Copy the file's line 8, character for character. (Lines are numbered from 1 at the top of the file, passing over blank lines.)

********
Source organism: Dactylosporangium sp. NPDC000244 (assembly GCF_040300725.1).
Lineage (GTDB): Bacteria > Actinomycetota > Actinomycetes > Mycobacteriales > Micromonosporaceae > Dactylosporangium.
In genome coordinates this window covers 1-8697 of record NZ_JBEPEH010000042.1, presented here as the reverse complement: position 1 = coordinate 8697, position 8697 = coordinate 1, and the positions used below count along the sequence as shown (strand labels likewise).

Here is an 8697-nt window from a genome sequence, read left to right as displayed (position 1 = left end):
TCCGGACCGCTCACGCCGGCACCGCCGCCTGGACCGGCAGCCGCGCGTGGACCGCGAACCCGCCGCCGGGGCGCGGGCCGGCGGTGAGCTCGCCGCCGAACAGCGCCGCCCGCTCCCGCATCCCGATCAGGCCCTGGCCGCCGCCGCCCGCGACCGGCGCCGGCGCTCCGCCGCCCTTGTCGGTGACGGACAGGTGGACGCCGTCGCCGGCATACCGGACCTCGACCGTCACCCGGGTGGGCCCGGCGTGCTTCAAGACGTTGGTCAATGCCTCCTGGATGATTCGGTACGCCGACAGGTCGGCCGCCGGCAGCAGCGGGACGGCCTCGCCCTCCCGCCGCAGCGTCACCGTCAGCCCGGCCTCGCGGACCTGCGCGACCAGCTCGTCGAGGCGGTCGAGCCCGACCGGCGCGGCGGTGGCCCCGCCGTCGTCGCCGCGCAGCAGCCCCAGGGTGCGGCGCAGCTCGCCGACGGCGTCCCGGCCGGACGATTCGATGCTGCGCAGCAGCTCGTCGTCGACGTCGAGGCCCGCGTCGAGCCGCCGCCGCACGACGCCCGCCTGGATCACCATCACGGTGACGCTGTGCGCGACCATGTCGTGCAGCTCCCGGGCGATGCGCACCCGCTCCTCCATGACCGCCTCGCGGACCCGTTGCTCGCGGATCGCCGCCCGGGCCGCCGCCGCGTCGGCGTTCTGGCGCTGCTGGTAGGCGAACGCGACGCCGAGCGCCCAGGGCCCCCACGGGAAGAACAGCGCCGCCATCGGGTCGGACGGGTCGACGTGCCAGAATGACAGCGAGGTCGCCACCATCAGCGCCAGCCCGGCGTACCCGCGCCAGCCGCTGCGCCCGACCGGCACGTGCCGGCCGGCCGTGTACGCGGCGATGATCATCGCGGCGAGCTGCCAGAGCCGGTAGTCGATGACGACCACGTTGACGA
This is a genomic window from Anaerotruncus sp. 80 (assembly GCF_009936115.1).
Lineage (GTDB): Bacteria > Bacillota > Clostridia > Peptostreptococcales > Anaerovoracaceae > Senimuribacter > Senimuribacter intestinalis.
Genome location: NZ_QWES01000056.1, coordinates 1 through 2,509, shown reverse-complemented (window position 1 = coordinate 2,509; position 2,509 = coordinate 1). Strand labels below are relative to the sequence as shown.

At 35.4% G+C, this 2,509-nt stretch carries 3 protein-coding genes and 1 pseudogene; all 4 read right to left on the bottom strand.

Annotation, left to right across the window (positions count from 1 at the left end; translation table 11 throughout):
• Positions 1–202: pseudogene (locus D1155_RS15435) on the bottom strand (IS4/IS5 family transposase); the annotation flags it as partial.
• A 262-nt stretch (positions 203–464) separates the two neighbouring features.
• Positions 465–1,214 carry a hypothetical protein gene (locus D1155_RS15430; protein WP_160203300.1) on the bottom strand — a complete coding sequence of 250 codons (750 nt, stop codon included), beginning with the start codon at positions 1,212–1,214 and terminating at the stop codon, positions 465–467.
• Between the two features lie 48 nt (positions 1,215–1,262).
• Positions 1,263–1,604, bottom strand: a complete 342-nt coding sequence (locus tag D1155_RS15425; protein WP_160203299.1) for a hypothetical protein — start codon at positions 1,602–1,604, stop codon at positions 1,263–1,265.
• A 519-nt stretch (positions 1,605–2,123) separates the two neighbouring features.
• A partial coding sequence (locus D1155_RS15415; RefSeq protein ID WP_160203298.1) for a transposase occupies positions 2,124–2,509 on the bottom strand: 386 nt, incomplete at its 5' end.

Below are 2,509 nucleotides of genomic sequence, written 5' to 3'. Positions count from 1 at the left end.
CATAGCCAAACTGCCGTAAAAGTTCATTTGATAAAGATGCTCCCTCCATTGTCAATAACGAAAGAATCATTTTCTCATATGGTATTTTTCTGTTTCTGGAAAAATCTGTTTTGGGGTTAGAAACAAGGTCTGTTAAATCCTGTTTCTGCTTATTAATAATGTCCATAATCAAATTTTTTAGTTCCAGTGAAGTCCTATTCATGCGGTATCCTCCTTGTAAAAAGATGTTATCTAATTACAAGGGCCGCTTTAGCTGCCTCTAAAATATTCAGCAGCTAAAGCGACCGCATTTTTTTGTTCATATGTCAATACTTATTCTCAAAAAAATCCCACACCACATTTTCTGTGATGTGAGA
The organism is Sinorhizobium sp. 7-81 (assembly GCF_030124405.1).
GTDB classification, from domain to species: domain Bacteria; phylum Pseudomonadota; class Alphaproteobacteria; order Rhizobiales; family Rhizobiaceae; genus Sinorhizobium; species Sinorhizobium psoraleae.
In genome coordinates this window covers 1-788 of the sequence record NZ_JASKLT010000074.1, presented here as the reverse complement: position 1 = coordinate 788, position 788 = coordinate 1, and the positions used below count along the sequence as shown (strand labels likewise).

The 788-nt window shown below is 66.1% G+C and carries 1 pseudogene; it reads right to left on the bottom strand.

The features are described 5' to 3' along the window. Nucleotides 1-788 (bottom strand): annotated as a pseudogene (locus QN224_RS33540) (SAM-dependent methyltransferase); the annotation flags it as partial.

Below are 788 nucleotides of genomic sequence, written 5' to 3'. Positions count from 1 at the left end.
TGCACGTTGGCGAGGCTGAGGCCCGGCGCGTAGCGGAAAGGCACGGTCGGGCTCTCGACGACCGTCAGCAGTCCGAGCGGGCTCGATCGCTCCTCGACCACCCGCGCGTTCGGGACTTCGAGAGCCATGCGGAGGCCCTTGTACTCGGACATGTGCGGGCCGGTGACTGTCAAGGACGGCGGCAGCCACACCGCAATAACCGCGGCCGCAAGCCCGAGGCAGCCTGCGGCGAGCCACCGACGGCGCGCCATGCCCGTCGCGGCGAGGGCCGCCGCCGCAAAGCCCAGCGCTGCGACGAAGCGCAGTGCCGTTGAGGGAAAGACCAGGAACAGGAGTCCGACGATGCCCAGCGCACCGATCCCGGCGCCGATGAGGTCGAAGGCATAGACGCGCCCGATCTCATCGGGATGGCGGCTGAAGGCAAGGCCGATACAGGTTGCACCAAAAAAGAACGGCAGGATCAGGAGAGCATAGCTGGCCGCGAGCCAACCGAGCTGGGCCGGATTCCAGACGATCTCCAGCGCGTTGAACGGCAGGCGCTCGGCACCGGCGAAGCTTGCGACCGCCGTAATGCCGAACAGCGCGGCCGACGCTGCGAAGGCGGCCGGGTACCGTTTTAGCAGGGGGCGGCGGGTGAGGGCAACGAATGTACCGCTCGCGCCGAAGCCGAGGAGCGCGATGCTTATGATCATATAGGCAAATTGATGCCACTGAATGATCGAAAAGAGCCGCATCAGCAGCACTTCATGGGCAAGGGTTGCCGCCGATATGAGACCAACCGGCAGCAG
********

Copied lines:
Genome location: NZ_QWES01000056.1, coordinates 1 through 2,509, shown reverse-complemented (window position 1 = coordinate 2,509; position 2,509 = coordinate 1). Strand labels below are relative to the sequence as shown.